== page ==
Last month, I split a piece of apple pie with Buddy Holly at a casino bar and grill in Dubuque, Iowa. It was around 3 p.m. on a Saturday, an hour before the first of two sold-out shows at the Mississippi Moon Room. The Moon Room is a theater buried completely inside the Diamond Jo Casino, with gaming slots even operating next to the seats farthest from the stage. Holly’s most famous peers, the Big Bopper and Ritchie Valens, were there, too. We all dug into the slice, cutting it in fourths and digging out some vanilla ice cream each with our spoons. The trio had been given food vouchers as part of their payment.
Sixty years ago, during a tour called the Winter Dance Party, Holly, Valens, and the Big Bopper died in a plane crash famously memorialized as “the Day the Music Died.” In Dubuque, however, the Winter Dance Party is still alive. Ritchie Valens is Ray Anthony, a veteran performer of ’50s music in both Las Vegas and Branson, Missouri for decades. The Big Bopper is Linwood Sasser, who, when not in leopard print suits, works as Louie Anderson’s stand-in on FX’s Baskets.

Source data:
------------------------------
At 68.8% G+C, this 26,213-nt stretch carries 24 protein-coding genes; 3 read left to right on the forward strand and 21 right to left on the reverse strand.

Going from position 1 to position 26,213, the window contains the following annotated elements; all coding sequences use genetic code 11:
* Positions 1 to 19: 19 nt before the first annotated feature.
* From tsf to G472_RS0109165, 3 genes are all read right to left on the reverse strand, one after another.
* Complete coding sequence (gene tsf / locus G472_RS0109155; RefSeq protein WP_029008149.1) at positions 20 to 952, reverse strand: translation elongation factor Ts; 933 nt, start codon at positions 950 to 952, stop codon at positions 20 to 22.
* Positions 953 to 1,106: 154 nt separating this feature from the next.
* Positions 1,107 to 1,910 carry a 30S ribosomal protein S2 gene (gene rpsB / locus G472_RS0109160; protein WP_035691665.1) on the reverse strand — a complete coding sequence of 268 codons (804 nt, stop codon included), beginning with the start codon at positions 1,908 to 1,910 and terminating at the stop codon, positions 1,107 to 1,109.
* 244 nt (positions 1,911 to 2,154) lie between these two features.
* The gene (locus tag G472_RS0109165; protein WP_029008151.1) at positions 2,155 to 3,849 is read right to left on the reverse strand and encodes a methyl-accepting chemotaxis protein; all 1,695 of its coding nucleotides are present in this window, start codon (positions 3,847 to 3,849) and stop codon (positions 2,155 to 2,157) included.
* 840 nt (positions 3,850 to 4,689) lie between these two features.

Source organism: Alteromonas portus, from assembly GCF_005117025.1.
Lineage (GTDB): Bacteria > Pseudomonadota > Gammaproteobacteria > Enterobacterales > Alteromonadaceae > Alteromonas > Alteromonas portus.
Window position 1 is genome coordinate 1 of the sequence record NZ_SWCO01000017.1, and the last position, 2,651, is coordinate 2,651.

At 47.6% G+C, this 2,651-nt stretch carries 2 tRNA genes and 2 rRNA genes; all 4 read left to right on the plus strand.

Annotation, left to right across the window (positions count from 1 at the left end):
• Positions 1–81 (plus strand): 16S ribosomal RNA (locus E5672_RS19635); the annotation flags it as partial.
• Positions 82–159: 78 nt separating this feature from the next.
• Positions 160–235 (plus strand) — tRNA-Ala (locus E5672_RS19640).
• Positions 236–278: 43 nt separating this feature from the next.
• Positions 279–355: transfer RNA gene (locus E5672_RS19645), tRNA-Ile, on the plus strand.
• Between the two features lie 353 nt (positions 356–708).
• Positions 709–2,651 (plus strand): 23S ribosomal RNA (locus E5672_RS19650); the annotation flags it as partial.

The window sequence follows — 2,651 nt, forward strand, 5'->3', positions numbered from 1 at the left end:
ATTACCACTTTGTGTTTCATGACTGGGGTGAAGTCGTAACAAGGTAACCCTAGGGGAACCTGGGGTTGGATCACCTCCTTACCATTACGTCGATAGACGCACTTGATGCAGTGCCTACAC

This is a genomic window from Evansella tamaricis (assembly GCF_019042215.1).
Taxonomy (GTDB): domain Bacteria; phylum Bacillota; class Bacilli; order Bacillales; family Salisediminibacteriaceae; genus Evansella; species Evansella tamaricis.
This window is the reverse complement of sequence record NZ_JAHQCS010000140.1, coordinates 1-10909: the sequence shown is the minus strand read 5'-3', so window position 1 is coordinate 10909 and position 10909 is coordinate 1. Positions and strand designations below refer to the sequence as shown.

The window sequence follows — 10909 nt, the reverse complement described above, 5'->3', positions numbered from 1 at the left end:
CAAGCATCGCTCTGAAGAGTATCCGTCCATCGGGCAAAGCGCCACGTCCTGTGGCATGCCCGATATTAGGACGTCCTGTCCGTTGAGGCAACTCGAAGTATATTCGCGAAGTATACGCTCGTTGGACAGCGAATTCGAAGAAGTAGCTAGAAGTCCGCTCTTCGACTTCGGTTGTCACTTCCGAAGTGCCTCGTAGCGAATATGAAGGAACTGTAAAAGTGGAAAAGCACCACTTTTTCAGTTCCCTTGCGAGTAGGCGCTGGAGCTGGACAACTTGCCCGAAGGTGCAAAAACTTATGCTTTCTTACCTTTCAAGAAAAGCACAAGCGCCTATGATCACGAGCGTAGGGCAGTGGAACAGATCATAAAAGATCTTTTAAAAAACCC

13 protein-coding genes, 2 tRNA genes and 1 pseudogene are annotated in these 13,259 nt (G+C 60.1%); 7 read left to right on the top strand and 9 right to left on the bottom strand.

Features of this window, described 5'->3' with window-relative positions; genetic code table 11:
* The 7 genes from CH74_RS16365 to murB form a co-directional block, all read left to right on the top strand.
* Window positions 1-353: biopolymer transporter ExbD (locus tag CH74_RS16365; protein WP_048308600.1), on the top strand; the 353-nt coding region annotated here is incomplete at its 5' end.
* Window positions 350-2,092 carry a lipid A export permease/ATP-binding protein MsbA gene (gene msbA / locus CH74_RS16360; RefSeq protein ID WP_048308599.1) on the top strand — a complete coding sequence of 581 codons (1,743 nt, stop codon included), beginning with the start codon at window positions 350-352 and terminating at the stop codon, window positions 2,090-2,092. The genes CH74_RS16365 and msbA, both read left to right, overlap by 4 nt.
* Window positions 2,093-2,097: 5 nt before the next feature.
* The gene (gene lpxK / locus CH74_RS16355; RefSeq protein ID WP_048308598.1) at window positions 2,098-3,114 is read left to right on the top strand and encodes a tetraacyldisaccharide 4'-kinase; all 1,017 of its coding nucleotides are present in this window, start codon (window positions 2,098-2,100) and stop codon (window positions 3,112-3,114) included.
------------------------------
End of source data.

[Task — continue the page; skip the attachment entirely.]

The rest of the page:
And the man who is Buddy Holly this weekend — and has been for the last 25 years — is John Mueller. Mueller, whose Holly impersonation has been endorsed by Holly’s former band members and his widow, is the consummate tribute artist. He’s performed in every remaining ballroom that Holly played during the original Winter Dance Party, as well as countless casinos, performing arts centers, and theatres across the country.
The three men are fully into their fifties, but sitting across from them, it is strangely difficult to try and guess just how old they are. Mueller has been touring full time with Anthony and several Big Boppers — including the real Big Bopper’s son Jay Perry Richardson — since starting the Winter Dance Party back in 1999. But his first Holly portrayal dates back to 1992 in Los Angeles, when he was cast in an avant-garde rock opera called Be Bop A Lula. The stage production imagines one night in a hotel room in England in 1960, in which Holly contemporary Eddie Cochran narrates a premonition of his early death to rockabilly legend Gene Vincent (Cochran died in a car accident later that year). The two share jokes about Holly's plane crash, and Holly appears later in the night, disguised as the devil.